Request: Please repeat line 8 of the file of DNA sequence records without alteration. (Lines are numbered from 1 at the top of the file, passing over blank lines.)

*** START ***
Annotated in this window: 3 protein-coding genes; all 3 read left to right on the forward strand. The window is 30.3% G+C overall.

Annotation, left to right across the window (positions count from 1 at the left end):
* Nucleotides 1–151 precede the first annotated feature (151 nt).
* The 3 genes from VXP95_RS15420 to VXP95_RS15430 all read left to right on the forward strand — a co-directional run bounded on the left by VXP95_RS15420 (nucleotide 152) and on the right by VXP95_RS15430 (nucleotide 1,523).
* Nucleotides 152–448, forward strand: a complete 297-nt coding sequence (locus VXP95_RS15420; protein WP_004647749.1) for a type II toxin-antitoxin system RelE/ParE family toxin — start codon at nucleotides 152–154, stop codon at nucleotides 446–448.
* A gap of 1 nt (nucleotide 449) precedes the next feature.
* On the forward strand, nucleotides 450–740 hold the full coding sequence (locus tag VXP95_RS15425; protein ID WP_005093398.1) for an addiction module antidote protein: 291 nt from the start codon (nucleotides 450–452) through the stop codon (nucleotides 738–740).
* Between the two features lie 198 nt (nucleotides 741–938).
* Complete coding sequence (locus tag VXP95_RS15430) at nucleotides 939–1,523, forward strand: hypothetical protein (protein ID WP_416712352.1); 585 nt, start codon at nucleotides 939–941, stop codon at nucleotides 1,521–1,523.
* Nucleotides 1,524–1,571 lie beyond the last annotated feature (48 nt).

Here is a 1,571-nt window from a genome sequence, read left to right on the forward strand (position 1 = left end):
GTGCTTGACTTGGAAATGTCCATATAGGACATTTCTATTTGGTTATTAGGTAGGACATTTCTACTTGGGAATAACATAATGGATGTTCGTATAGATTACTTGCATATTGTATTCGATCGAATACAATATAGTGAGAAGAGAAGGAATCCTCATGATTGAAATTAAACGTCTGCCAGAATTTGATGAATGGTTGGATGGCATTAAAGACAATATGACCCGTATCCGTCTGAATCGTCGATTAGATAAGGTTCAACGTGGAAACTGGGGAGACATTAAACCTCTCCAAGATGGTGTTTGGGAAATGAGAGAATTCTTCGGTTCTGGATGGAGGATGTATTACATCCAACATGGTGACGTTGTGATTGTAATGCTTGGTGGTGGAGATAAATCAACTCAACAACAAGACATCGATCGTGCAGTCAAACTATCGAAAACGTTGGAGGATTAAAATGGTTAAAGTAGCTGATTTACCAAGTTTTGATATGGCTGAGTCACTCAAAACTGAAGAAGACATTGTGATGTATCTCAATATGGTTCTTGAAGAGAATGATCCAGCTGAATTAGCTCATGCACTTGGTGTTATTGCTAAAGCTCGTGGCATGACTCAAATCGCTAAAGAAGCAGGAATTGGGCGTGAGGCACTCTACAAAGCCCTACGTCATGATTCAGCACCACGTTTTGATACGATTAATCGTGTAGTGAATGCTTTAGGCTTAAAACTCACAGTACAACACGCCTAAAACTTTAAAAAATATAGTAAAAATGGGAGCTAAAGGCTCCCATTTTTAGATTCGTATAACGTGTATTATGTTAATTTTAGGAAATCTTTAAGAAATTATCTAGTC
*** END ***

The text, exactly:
* Between the two features lie 198 nt (nucleotides 741–938).